David R. Henderson  

Ryan Avent on Economic Growth and Jim Crow Laws

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In his partial defense of the Pope's views on economic policy, Ryan Avent writes:

Neither did economic growth magically free American slaves or end Jim Crow. There was nothing inevitable about the end of institutionalised racism in America, and without the end of institutionalised racism in America growth would manifestly not have led to greater justice and inclusiveness in the world.

Avent is right that economic growth didn't end Jim Crow. But it certainly reduced its effect. One of the main ways around Jim Crow laws was for black people to leave the South. Economic growth created opportunities in the northern United States, attracting hundreds of thousands of black people. This certainly reduced the power and effect of Jim Crow laws.

The Pope, or his ghost writers, writes:

This imbalance [in earnings] is the result of ideologies which defend the absolute autonomy of the marketplace and financial speculation. Consequently, they reject the right of states, charged with vigilance for the common good, to exercise any form of control.

Scott Sumner has pointed out that that's hard to believe given that the Pope claims to be talking about the real world and there doesn't seem to be a country in the world in which "the absolute autonomy of the marketplace" is respected.

But put that aside. Instead, note the irony. The Jim Crow laws were laws that did not respect people's autonomy in the marketplace, did not respect people's right to engage in exchange with each other. Remember that the Jim Crow laws were laws. As W.E.B. DuBois pointed out in Black Reconstruction, the Jim Crow laws made it illegal for black people to go searching for better jobs. If they were caught moving from point A to point B, they were charged with vagrancy. Those laws, in fact, were examples of what governments often do when they want to disrespect the marketplace.


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COMMENTS (15 to date)
Daniel Kuehn writes:

I'm confused about the irony you claim in the last paragraph.

You don't think that by saying states have a duty to pursue the common good that states always will pursue the common good, do you? I don't study papal pronouncements closely, but I feel pretty safe guessing there are lots that condemn injustice from the state too.

So where exactly is the irony? Or am I missing your point?

Is the argument that to want any social institution to do something we must validate all actions of that social institution?

I have been amazed at this backlash against the pope. Some of it was overwrought, but I thought it was a compelling call to inclusion.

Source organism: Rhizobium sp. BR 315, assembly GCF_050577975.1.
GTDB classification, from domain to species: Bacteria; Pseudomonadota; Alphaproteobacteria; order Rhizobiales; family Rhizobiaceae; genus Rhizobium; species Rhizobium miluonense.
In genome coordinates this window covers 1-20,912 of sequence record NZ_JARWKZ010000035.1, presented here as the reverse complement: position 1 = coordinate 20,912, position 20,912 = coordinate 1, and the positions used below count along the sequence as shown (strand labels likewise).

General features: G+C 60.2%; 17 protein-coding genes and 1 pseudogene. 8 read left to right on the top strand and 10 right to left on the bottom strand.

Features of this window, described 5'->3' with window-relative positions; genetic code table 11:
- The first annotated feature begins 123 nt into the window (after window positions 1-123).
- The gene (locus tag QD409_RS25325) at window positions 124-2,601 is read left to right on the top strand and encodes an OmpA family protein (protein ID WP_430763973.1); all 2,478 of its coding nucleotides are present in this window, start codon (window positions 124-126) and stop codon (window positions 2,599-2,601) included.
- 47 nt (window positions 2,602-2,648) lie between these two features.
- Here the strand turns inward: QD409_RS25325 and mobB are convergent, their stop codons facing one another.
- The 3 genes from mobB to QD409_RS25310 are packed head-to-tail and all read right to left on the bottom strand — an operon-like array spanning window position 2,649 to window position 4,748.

Daniel Kuehn writes:

Are you just saying it's not the best example from Avent I guess?

mb writes:

There are many problems with the pope criticisms not the least of which is the premise is ridiculous given the fact world wide poverty was cut in half during the last 20 years. The places where life is worse or no better are the places where the pope's prescriptions were/are used (e.g. North Korea, Cuba, and of course Zimbabwe - which implemented the pope's plan). All in all, I think people have been too respectful in their critiques of his statement, they need to call him liar.

James writes:

Daniel: The irony is that Avent's example is a counterexample to the point he is trying to make. Jim Crow laws were not rooted in some ideology based on the autonomy of the market. They were based on an ideology which held that the market should be subordinate to the state. And here Avent is citing those laws to endorse exactly the ideology that lies at the root of those laws.

"Is the argument that to want any social institution to do something we must validate all actions of that social institution?"

No one said anything like that. Do you honestly think that's the most plausible reading of Henderson's comment or are you just grasping for the easiest interpretation to reject?

Bedarz Iliaci writes:

That market has to be subordinate to the state is not an ideology but inevitable reality that the libertarians vainly deny.

My basic question is What do libertarians mean by
1) Nation
2) State

Private property is sacrosanct in libertarianism but do the libertarians have an adequate definition of "ownership"? Or is property confounded with control or possession?

Tom West writes:

Once again, this becomes an issue of stated motives rather than actual outcomes.

By making economic freedom an end rather than a means, there's a pretty common sentiment that Libertarians countenance any number of evils as long as they're the natural outcome of a free market.

The fact that such evils may not occur or that they may even be less frequent than in a state-run society is completely secondary to the fact that Libertarians aren't willing to directly confront such evils with force (government regulation, usually).

Stated motivation and direct action means significantly more than the actual long-term outcome.

Tom West writes:

That market has to be subordinate to the state is not an ideology but inevitable reality that the libertarians vainly deny.

While I agree, that doesn't mean there isn't value in Libertarians fighting for greater freedom.

People forget that the middle ground *isn't* the natural outcome. It's the result of the extremists on both ends of the rope pulling as hard as they can. I may not usually agree with the extremists, but I'm usually glad they aren't dropping their end of the rope.

Daniel Kuehn writes:

James -

re: "are you just grasping for the easiest interpretation to reject?"

Obviously not. That would be a waste of my time. It's not a very clear criticism to me. Markets don't clear away exclusion. They often exacerbate it (I'm not, for example, convinced that on net the market reduced the effect of Jim Crow - although in certain instances it certainly did). And sometimes, as David points out, they ameliorate it. The fact that many of these exclusions don't have their source in the market doesn't seem especially relevant to the point to me, and certainly not ironic.

Don Boudreaux writes: